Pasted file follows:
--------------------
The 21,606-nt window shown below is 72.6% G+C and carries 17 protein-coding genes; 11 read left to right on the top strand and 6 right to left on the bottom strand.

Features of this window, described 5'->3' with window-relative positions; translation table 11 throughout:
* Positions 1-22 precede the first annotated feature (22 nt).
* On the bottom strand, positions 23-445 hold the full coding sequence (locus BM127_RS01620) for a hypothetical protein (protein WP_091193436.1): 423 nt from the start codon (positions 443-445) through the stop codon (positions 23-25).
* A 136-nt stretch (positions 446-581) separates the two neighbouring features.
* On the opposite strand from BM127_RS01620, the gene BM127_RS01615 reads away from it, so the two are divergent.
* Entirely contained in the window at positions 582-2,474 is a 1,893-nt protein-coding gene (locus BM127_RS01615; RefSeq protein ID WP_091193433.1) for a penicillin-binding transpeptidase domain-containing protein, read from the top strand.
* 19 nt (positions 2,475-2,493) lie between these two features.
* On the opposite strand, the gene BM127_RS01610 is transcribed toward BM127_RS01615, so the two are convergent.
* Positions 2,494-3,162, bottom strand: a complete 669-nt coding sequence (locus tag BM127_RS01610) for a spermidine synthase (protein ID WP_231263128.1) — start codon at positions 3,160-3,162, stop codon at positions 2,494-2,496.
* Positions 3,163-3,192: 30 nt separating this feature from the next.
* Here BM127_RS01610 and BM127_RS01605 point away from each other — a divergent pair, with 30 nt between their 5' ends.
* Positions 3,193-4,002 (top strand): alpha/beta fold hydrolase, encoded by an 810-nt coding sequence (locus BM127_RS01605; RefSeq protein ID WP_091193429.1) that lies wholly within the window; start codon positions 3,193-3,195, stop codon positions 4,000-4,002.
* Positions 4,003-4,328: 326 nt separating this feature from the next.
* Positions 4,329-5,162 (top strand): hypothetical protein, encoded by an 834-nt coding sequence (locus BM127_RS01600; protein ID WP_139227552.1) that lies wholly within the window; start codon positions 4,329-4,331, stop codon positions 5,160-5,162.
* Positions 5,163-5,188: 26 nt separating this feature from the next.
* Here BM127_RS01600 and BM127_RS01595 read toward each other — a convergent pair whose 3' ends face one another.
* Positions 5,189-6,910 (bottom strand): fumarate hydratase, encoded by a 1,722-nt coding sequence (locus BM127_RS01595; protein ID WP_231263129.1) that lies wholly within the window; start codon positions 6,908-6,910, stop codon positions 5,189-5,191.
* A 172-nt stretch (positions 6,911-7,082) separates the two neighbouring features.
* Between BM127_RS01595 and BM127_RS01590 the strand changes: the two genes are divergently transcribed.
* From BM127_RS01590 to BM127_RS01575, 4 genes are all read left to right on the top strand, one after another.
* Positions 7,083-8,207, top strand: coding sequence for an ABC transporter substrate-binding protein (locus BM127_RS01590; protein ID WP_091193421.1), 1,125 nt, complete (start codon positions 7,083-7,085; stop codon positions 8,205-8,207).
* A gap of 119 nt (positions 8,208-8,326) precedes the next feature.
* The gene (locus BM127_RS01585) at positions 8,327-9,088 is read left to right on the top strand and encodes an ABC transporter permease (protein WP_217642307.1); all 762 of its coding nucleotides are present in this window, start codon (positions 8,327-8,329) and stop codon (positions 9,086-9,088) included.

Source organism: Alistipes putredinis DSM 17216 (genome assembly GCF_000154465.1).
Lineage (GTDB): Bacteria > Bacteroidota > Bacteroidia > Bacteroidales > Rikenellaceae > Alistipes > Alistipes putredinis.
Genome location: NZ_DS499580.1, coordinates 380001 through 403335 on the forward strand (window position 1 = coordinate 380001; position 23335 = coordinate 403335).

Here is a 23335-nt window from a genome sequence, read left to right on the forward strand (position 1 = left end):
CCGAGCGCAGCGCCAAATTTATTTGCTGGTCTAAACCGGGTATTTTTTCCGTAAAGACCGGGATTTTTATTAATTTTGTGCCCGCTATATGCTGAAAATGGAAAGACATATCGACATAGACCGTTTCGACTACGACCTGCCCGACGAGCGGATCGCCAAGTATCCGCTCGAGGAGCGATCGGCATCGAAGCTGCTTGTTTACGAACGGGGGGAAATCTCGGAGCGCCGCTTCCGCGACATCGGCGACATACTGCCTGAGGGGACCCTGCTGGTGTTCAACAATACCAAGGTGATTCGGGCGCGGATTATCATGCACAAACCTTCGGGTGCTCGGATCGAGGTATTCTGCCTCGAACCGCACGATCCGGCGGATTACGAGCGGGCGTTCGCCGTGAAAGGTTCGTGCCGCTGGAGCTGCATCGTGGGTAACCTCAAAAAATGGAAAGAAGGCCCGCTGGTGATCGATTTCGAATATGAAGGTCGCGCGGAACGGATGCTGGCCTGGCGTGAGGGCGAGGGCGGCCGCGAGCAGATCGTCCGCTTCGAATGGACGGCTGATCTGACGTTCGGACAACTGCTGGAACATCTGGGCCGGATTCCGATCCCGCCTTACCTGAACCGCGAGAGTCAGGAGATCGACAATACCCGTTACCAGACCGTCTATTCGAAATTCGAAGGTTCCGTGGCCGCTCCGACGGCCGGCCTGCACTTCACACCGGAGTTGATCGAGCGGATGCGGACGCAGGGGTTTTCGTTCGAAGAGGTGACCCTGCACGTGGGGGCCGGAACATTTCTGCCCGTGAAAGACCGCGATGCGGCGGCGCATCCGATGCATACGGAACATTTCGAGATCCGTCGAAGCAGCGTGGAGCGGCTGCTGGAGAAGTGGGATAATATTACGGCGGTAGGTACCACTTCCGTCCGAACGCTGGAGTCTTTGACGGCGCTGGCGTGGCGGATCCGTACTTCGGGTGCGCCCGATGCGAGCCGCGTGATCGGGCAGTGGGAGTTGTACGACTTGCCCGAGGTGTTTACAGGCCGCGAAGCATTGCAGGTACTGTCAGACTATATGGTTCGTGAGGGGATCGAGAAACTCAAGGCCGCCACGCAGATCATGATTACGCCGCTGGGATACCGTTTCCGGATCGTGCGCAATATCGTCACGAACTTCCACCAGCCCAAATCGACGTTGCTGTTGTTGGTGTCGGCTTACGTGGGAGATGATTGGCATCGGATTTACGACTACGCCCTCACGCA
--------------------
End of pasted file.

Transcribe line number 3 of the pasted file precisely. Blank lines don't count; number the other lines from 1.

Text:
* Positions 1-22 precede the first annotated feature (22 nt).